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Why Be Concerned With Protein Sequence?
Chemicals essential to the preservation of heredity and reproduction contain large sequences of amino acids derived from a limited group of some twenty varieties. They are sequentially assembled in critically important order. The protein sequencing must be understood if we are to be enlightened in how proteins carry out their functionality. Defining protein sequence must come first. Then crucial characteristics such as conformation must be deduced as well as interactions with other molecules. Understanding the processes that take place at the cellular level enables the synthesis of pharmaceuticals that target metabolic processes.
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A sizeable percentage of protein sequencing is accomplished using one of two major methods—mass spectrometry and the Edman degradation process. Mass spectrometry is one of the most direct methods and is gaining in popularity due to technological advances and improved computer technique, providing increased accuracy and sophistication. One weakness of this method is its increasing difficulty with increasing molecular size and reduced solubility. Molecules must be broken down and electrically charged, at which point they are forced into a magnetic field and deflected according to mass. One of the new methodologies is to break the protein down into smaller peptide units, and processing those.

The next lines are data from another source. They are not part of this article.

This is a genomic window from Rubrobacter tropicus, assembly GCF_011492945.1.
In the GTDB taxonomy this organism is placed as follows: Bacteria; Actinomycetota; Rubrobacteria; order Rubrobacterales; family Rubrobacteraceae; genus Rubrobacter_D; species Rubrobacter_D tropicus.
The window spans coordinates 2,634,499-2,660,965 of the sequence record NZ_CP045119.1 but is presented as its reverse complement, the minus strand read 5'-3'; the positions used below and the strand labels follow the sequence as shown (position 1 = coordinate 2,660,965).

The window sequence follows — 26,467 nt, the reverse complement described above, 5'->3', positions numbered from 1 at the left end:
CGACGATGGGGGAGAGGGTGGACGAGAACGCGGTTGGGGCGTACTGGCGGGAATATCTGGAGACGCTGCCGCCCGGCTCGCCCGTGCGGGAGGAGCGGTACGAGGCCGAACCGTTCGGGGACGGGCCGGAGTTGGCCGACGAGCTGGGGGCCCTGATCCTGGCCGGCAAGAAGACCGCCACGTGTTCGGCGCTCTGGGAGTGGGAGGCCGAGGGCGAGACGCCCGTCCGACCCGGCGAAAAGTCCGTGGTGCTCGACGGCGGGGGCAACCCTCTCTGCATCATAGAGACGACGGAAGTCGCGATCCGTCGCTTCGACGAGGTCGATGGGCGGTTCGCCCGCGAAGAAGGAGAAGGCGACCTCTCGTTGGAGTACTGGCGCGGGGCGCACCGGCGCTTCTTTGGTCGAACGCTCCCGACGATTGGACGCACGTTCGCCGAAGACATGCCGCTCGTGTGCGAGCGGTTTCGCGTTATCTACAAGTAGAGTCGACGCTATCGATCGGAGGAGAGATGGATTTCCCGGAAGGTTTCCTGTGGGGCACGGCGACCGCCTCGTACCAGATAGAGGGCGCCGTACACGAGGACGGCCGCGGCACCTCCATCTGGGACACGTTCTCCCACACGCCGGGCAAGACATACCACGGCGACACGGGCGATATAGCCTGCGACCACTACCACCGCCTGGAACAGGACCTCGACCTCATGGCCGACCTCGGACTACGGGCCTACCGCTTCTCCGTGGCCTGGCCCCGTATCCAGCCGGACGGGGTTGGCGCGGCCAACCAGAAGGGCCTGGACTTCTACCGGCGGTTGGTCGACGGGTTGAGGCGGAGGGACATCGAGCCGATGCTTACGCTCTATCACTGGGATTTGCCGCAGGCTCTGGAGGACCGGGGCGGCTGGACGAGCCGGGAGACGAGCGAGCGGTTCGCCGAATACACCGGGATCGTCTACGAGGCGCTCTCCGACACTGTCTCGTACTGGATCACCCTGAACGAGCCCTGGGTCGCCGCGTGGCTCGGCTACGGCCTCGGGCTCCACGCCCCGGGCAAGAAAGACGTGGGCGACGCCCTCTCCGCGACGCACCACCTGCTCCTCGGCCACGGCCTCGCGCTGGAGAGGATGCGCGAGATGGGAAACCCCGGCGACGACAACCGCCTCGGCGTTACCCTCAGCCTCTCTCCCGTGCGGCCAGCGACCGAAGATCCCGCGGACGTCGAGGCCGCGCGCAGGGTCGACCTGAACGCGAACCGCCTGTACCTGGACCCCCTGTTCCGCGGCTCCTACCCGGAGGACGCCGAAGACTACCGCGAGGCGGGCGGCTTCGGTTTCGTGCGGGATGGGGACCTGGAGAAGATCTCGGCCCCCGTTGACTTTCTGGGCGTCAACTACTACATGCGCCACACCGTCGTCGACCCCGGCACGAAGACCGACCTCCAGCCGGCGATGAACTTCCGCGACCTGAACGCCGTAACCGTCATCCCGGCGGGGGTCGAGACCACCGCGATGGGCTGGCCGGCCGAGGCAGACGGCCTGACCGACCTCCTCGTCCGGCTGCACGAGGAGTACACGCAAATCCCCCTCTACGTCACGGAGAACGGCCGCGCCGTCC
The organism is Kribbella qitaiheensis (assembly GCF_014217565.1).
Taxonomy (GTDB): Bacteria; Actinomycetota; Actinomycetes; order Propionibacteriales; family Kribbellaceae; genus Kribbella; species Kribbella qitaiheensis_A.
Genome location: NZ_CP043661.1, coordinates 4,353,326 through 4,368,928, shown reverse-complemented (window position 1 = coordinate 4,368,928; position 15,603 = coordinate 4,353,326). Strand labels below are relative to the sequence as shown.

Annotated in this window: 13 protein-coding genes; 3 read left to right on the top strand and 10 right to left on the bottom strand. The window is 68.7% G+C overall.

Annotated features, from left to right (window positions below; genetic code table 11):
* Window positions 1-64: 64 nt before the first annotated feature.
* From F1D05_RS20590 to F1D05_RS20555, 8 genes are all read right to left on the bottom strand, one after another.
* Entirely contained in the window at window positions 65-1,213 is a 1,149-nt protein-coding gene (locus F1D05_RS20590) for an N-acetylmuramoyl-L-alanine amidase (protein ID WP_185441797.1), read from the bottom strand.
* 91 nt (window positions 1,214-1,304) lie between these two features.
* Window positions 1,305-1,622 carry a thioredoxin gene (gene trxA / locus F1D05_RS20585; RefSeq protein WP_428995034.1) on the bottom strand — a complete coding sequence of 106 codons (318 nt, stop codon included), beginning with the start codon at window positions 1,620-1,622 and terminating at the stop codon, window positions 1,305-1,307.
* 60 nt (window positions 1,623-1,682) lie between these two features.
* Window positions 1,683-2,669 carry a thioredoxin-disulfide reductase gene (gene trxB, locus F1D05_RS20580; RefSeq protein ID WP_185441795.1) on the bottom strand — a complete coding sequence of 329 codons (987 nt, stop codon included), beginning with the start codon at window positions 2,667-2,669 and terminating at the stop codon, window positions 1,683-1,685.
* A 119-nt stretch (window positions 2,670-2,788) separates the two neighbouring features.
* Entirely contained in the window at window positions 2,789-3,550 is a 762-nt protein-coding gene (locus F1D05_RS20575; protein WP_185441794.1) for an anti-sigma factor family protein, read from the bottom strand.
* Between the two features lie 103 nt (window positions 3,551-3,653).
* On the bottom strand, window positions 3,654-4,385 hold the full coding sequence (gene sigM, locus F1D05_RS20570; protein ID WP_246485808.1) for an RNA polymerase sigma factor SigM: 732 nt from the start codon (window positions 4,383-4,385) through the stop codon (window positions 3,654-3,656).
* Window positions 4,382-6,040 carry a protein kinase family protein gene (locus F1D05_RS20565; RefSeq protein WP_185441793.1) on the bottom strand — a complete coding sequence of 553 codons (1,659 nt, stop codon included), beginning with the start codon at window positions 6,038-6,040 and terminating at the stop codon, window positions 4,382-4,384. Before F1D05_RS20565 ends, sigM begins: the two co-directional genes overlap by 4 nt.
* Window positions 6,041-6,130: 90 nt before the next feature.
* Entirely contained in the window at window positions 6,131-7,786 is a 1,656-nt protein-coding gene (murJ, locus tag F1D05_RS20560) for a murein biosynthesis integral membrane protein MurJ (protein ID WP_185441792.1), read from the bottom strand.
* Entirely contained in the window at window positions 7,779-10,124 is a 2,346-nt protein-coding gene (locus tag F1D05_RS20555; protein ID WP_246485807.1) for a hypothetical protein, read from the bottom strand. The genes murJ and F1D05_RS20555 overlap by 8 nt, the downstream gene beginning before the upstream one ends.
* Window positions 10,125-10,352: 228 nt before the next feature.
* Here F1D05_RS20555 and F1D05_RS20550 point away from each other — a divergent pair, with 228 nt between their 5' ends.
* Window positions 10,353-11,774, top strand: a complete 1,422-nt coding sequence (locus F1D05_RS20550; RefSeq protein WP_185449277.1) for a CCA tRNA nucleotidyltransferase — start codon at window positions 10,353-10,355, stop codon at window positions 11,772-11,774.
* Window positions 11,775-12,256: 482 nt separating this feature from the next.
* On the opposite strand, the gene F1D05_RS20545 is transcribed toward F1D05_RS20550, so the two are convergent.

The other main method used in protein sequencing is the Edman degradation reaction. This involves absorbing a protein and chemically modifying it, removing amino acids one at a time and making identification. One shortcoming of this procedure is it requires the amino group to be unmodified. Another difficulty is ascertaining the locations of disulfide bridges, if any. However, the efficiency of each step is approximately 98%, which allows around proteins of up to about 50 amino acids in length to be determined reliably.
It is also possible in some instances to deduce protein sequence from messenger RNA (mRNA) and DNA. How? Sequencing can be determined by mRNA through the process of gene transcription. This takes advantage of the following process: a gene transcription to an RNA molecule takes place, followed by the the removal of introns (segments of DNA that do not carry information relevant to protein synthesis) from between exons (which do carry relevant code) which are then spliced together by enzymes. The resultant species supplies the code whereby protein synthesis occurs from amino acid sequences.
Credit: National Institutes of Health (NIH)